5) You will reach a screen where is says “Password help for [[email protected]]”.  Under Contact information, you can enter [[email protected]].

It will take approximately 3 – 5 business days for our technical team to respond.  Please check your junk and spam folder for the response.

Let us know if you have any other questions.

Regards,

Google Accounts Team

After determining this is not a spam/phishing message, I concluded that this is simply a mistake, someone has accidentally tried to reset my account’s password; no big deal I will simply respond to them and explain the situation:

Hi,

This request appears to be fraudulent – I am the owner (since ca. 2004) of the account [email protected], and I have never heard of or seen [email protected]
I am not having a problem accessing my account.
How can I prevent this person from gaining access to my account if they were to follow the listed steps?!
Thanks

Simple, to the point, but what follows is an egregious case of someone following a script and this request is clearly not handled by their script. A number of emails back and fourth have convinced me that in 3-5 days, I may no longer have access to my account.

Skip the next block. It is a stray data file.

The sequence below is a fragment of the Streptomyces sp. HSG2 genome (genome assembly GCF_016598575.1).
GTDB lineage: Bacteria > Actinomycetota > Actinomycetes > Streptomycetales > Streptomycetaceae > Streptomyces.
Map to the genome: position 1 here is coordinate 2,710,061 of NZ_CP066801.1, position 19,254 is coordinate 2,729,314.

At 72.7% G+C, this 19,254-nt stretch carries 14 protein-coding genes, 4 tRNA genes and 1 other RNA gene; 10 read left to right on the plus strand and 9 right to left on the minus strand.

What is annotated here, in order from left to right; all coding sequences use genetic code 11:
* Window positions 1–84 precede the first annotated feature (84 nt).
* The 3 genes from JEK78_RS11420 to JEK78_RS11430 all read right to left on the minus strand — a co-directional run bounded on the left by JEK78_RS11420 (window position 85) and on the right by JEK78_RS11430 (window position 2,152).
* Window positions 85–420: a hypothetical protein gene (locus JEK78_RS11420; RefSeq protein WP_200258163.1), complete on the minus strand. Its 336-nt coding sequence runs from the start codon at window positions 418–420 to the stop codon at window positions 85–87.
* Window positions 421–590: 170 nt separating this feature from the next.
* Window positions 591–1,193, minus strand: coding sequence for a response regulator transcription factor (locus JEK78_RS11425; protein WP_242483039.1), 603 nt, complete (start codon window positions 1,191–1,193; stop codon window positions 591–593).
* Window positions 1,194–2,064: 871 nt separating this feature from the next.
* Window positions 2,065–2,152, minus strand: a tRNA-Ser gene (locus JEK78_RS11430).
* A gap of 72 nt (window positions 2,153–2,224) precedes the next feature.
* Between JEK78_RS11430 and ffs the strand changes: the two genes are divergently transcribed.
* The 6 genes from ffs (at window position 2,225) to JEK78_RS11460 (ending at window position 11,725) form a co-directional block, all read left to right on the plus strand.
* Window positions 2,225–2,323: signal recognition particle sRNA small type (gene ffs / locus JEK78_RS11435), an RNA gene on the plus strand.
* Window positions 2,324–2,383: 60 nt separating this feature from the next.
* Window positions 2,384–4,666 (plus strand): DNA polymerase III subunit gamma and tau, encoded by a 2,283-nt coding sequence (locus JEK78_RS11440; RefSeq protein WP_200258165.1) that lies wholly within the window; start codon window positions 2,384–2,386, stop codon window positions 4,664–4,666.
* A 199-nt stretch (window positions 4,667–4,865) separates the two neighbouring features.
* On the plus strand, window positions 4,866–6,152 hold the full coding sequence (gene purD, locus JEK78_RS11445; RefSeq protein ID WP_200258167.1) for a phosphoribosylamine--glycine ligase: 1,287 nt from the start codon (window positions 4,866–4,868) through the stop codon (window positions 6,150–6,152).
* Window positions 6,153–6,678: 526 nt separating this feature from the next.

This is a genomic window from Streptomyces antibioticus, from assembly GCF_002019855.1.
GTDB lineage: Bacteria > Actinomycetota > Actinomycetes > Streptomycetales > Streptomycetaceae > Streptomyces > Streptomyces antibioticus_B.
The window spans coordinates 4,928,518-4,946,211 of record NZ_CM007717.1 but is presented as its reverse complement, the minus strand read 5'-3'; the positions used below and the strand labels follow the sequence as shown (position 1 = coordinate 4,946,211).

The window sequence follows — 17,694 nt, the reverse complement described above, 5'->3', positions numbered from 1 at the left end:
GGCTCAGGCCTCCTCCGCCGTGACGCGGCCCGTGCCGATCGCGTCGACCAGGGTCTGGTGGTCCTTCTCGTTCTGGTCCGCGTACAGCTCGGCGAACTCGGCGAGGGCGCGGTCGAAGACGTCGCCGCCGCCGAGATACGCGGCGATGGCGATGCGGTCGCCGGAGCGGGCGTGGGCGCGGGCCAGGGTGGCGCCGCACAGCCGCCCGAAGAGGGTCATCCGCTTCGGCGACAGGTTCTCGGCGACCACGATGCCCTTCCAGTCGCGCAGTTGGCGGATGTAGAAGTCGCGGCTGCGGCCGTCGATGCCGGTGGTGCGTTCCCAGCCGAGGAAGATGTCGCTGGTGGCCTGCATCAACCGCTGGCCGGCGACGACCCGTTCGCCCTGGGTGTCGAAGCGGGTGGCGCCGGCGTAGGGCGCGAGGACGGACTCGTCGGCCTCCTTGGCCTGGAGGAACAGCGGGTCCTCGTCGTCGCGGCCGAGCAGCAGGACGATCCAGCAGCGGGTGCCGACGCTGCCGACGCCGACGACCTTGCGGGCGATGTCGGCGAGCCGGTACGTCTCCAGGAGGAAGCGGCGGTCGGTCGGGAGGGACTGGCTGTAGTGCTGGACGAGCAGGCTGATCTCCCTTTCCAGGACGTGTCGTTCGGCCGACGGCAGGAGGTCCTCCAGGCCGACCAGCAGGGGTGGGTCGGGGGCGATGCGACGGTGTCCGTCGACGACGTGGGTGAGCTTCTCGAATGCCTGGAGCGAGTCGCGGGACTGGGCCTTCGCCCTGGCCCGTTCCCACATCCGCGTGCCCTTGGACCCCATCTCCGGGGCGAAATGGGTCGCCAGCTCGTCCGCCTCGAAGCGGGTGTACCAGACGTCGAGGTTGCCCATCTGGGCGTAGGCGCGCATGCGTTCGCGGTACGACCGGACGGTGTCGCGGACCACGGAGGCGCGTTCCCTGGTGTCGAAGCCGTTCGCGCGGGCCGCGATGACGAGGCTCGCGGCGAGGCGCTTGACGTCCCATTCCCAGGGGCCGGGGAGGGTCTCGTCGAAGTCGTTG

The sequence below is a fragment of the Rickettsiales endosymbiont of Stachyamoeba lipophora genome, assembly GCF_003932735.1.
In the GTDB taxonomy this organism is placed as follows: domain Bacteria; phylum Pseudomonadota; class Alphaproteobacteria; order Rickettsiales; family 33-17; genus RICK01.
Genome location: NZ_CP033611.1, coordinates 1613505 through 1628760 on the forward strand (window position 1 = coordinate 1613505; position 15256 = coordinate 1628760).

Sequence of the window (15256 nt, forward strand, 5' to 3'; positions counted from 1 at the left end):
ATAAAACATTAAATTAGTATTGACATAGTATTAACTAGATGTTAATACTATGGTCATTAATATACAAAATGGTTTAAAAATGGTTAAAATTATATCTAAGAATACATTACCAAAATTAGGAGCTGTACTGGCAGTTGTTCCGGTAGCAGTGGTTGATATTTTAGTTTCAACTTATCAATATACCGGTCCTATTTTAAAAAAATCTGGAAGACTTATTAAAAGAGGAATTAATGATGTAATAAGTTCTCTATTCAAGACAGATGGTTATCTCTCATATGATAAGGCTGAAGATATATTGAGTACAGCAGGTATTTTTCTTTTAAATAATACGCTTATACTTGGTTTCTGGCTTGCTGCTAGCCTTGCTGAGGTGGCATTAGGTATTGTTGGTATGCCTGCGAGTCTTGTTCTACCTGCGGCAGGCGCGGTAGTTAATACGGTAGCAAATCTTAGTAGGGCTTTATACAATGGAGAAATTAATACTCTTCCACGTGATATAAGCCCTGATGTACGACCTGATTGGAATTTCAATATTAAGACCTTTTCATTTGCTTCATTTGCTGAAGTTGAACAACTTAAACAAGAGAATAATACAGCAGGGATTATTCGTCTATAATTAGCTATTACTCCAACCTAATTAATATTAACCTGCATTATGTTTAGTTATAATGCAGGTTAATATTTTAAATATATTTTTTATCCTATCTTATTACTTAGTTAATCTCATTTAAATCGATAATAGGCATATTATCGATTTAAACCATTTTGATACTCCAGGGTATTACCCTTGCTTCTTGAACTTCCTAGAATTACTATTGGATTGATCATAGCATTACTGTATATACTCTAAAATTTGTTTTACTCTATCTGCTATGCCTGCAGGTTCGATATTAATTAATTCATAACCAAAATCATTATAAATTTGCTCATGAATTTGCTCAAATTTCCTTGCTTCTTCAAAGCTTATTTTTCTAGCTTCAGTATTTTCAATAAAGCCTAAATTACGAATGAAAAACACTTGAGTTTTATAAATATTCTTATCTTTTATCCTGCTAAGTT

I will concede that this is not a ‘hardware’ issue, and I’m not sure why this request is being handled by “hardware support” – but this is the email address which originally notified me that my account password can be reset. I would hope that if ‘hardware support’ can start a password reset case, they can also contact a team responsible for it.  This is the first reply:

Hi Allen,

Thank you for contacting Google. My name is [redacted] from Hardware technical support. I was able to review your concern regarding your Google account. If you think that someone is trying to login to your Google account, please follow the steps below in order to make your account more secure: https://support.google.com/mail/checklist/2986618. You can also report this person to this website:http://www.ic3.gov/default.aspx. On that page, you can file a complaint if this person still trying to access your account. Let me know if there’s anything we can help you with.